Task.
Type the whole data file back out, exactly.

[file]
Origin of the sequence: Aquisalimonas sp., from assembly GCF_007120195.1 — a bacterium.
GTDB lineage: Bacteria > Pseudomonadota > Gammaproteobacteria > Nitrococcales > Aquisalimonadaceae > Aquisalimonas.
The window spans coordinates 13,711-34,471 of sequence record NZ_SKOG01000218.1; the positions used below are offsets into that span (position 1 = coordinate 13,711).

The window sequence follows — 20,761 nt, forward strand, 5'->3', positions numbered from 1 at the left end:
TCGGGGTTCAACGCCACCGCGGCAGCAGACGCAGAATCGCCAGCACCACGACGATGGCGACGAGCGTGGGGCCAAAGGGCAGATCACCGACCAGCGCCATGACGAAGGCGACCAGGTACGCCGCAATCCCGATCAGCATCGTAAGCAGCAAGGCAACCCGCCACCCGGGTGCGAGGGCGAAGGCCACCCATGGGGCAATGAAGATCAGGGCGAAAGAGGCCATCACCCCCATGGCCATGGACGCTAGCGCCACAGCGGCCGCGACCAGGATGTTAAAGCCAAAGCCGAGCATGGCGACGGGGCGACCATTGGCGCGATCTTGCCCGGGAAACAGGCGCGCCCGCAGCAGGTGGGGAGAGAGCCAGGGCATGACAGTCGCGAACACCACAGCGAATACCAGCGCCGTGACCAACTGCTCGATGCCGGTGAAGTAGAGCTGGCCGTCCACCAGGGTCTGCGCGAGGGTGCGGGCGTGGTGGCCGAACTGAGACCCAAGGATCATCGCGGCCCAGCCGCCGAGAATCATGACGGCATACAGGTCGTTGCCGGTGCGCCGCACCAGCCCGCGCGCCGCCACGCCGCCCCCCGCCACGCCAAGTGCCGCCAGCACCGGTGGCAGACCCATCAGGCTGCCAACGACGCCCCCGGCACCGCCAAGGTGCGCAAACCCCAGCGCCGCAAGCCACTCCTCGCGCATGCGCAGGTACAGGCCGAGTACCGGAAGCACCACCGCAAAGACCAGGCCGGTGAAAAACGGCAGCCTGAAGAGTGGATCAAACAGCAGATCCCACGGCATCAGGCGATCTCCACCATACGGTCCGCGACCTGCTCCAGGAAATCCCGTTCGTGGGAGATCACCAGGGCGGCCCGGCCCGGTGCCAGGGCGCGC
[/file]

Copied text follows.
Origin of the sequence: Aquisalimonas sp., from assembly GCF_007120195.1 — a bacterium.
GTDB lineage: Bacteria > Pseudomonadota > Gammaproteobacteria > Nitrococcales > Aquisalimonadaceae > Aquisalimonas.
The window spans coordinates 13,711-34,471 of sequence record NZ_SKOG01000218.1; the positions used below are offsets into that span (position 1 = coordinate 13,711).

The window sequence follows — 20,761 nt, forward strand, 5'->3', positions numbered from 1 at the left end:
TCGGGGTTCAACGCCACCGCGGCAGCAGACGCAGAATCGCCAGCACCACGACGATGGCGACGAGCGTGGGGCCAAAGGGCAGATCACCGACCAGCGCCATGACGAAGGCGACCAGGTACGCCGCAATCCCGATCAGCATCGTAAGCAGCAAGGCAACCCGCCACCCGGGTGCGAGGGCGAAGGCCACCCATGGGGCAATGAAGATCAGGGCGAAAGAGGCCATCACCCCCATGGCCATGGACGCTAGCGCCACAGCGGCCGCGACCAGGATGTTAAAGCCAAAGCCGAGCATGGCGACGGGGCGACCATTGGCGCGATCTTGCCCGGGAAACAGGCGCGCCCGCAGCAGGTGGGGAGAGAGCCAGGGCATGACAGTCGCGAACACCACAGCGAATACCAGCGCCGTGACCAACTGCTCGATGCCGGTGAAGTAGAGCTGGCCGTCCACCAGGGTCTGCGCGAGGGTGCGGGCGTGGTGGCCGAACTGAGACCCAAGGATCATCGCGGCCCAGCCGCCGAGAATCATGACGGCATACAGGTCGTTGCCGGTGCGCCGCACCAGCCCGCGCGCCGCCACGCCGCCCCCCGCCACGCCAAGTGCCGCCAGCACCGGTGGCAGACCCATCAGGCTGCCAACGACGCCCCCGGCACCGCCAAGGTGCGCAAACCCCAGCGCCGCAAGCCACTCCTCGCGCATGCGCAGGTACAGGCCGAGTACCGGAAGCACCACCGCAAAGACCAGGCCGGTGAAAAACGGCAGCCTGAAGAGTGGATCAAACAGCAGATCCCACGGCATCAGGCGATCTCCACCATACGGTCCGCGACCTGCTCCAGGAAATCCCGTTCGTGGGAGATCACCAGGGCGGCCCGGCCCGGTGCCAGGGCGCGC